|Home | About | Journals | Submit | Contact Us | Français|
Parkinson's disease (PD) is a common degenerative disorder, with clear evidence of cognitive impairment, mostly of executive and visuospatial functions [1-4]. The aim of the present study was to evaluate the neuropsychological (nps) profile in a sample of Greek non-demented PD patients.
One hundred and thirty-nine non-demented PD patients (82♂/57♀; age:62.3 ± 9.2, education:11.0 ± 3.7, disease's duration:12.2 ± 7.3), diagnosed between 1990-2000 according to explicit and generally accepted criteria based on neurological clinical examination, and 139 well-matched healthy controls (HC; 82♂/57♀; age:62.4 ± 9.2, education:11.0 ± 3.5) were included in the study. Both groups underwent a comprehensive series of neuropsychological tests, covered the cognitive domains of attention, learning and memory, language and academic skills, perceptual, constructional and visuomotor dexterities, verbal and visual reasoning, and executive functions. Patients did not show motor disabilities severe enough to interfere with nps performance.
Statistical analysis was applied and the alpha level was set at 0.1% because of multiple comparisons. PD patients showed significantly worse performance (p < .001) compared to HC on most of the administered nps tests. When effect sizes (Cohen's d) were calculated, the magnitude of mean difference between HC and PD was small to medium (0.5 ≤ d ≥ 0.1) on tests of language and academic skills, verbal and visual reasoning, except for the large effect size in the Picture Completion WAIS subtest (d = 0.8). On tests of attention, memory, perceptual, constructional and visuomotor dexterities, as well as executive functions, Cohen's d values corresponded to medium-large and large effect sizes (1.2 ≤ d ≥ 0.8). Disease's duration wasn't significantly associated (p n.s.) with patients' nps performance. Within PD group with less than 10 years of disease's duration, a substantial proportion of patients (>50%) still scored less than the 5th %ile of HC performance on some tests of memory and executive functions. Age at onset was significantly associated (p < .001) with specific measures of memory and executive functions, with patients developing the disease in older age revealing worse performance.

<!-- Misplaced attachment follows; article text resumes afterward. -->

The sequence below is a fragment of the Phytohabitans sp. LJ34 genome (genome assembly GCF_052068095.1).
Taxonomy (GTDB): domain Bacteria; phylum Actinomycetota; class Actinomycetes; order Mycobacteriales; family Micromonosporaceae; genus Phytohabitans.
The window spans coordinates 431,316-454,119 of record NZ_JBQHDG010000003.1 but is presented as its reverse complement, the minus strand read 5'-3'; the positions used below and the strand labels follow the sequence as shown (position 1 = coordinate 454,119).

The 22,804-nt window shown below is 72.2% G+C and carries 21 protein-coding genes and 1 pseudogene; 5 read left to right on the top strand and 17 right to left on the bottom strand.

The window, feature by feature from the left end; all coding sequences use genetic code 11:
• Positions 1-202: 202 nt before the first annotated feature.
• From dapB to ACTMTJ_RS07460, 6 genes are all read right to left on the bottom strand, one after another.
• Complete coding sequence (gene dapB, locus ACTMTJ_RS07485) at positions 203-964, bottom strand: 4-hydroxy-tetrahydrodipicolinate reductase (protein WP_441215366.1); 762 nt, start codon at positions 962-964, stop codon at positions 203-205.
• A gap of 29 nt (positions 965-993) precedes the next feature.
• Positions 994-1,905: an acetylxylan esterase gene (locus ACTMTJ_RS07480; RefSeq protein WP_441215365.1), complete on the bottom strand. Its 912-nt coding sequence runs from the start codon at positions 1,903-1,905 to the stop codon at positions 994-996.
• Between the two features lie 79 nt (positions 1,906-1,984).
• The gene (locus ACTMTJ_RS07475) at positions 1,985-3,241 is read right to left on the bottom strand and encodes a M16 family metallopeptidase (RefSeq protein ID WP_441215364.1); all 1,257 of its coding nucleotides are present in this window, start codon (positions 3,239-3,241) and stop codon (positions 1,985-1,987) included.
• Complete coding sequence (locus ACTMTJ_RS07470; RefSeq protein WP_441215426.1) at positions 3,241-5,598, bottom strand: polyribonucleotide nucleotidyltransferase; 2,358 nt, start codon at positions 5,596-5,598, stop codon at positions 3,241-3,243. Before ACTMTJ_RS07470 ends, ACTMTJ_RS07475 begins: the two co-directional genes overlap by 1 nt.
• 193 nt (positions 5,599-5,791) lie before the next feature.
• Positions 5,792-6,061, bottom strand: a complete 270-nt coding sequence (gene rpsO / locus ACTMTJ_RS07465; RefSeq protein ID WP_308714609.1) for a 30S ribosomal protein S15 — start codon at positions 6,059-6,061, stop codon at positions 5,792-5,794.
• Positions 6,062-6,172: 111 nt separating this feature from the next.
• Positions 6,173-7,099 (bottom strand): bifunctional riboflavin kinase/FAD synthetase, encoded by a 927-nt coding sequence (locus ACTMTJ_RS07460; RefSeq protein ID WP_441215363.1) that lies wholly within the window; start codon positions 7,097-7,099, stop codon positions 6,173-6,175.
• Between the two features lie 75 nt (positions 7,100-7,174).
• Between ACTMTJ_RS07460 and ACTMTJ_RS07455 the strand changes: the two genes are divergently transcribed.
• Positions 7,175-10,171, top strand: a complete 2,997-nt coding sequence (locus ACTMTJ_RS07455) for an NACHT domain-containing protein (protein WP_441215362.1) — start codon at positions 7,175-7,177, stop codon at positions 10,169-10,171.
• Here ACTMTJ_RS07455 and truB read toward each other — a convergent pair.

Neuropsychological dysfunction is present in patients with Parkinson's disease even in early stages and in absence of severe motor impairments. Most affected cognitive domains are emerged those of executive functions, visuoperceptual and constructional dexterities, verbal and visual memory, as well as attention.